On November 20, the Federal District legislation started to provide a fine in the amount of R$5,320.50 up to R$106,410.00 for companies that discriminate against LGBTs people and a penalty of up to five years in prison for the person responsible for the discriminatory conduct. The Federal Supreme Court invalidated a legislative decree that had annulled the regulation of district law 2,615 / 2000, which punishes hatred against members of the community, which came into force for three days in 2017.
Other penalties include warning, suspension of the license for 30 days and even forfeiture, that is, the place can be closed permanently if discrimination is recurrent. If an employee has LGBTphobic behavior, the company will be held responsible and, if he is a public servant, he may be expelled from his job.
The law protects LGBTs in several ways, including banning the person because he is an LGBT, serving him differently, embarrassing him or denying the rental contract. Each case will be received and judged by a Special Investigation Commission within the Secretary of State for Human Rights.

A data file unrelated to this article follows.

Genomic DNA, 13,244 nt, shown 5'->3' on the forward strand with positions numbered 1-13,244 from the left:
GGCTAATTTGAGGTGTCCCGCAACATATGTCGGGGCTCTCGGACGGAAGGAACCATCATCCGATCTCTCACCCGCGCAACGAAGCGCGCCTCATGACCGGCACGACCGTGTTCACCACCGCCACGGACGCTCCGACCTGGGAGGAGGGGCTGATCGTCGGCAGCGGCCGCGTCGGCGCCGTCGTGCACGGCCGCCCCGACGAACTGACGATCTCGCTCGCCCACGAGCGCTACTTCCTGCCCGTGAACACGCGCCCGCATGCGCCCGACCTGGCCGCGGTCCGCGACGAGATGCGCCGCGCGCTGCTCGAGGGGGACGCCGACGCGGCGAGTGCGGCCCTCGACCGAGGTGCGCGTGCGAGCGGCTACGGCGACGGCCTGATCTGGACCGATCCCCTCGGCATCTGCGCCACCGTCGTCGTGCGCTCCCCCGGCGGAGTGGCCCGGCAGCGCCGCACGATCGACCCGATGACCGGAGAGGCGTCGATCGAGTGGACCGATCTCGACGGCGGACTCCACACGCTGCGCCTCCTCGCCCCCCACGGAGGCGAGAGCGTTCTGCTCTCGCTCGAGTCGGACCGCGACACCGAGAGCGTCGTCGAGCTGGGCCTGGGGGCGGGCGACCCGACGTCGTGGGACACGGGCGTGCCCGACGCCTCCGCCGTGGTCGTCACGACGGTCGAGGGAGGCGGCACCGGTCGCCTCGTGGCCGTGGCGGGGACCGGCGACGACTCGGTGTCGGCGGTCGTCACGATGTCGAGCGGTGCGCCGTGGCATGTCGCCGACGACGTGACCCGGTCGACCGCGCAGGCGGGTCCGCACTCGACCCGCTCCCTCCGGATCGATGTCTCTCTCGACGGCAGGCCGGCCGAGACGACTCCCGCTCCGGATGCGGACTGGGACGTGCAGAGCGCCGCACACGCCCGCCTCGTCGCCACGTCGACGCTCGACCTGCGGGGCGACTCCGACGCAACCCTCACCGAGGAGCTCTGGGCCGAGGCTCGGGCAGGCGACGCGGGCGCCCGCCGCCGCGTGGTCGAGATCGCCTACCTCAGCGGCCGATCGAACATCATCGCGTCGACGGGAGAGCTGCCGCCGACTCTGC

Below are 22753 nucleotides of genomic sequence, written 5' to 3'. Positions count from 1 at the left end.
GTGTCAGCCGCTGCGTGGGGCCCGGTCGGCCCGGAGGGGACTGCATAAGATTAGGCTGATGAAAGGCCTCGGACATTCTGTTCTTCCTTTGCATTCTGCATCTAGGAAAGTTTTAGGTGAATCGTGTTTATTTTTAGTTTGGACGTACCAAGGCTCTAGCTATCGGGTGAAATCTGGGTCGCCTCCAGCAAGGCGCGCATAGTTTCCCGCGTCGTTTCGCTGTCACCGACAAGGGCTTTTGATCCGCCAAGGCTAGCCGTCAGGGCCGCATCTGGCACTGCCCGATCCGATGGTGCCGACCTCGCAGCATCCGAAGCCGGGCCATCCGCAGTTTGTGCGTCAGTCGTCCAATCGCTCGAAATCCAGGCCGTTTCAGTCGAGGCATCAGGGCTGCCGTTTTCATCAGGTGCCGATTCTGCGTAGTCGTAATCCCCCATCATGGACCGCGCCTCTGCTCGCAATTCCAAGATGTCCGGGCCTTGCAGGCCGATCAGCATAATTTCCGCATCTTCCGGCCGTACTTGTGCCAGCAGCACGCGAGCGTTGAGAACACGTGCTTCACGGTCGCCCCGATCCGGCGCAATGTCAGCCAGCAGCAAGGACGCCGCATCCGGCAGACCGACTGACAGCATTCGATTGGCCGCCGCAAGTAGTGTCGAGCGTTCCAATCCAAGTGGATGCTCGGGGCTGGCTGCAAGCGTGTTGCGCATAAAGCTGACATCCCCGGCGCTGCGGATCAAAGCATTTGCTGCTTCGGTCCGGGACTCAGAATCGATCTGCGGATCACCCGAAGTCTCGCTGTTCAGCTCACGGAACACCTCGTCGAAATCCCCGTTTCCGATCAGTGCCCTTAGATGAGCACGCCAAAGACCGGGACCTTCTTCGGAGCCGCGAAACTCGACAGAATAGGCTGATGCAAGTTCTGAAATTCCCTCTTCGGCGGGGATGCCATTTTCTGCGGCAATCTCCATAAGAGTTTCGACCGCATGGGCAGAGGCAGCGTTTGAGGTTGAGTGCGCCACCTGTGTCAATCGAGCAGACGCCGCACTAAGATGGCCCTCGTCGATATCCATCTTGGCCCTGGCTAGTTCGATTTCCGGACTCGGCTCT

In 2017, the law was suspended by district deputies on the grounds of “protecting families”, but the minister Carmen Lúcia, who is the rapporteur, said that the law is based only on “generic considerations on the need to protect the family, if it is clarified how the sanction of discriminatory practices due to people’s sexual orientation would interfere in this protection”.
Carmen Lúcia understands that the law that protects LGBTs does not prejudice the protection of the family, and that the legislative decree configures the Executive’s exclusive competence.
“In addition to offending article 2, item V of article 49 and item VI of article 84, all of the Constitution, attacks the act now questioned against the principles of human dignity and equality, in an unacceptable social setback in the protection against conduct discriminatory because of the sexual orientation of people in the Federal District “, concluded.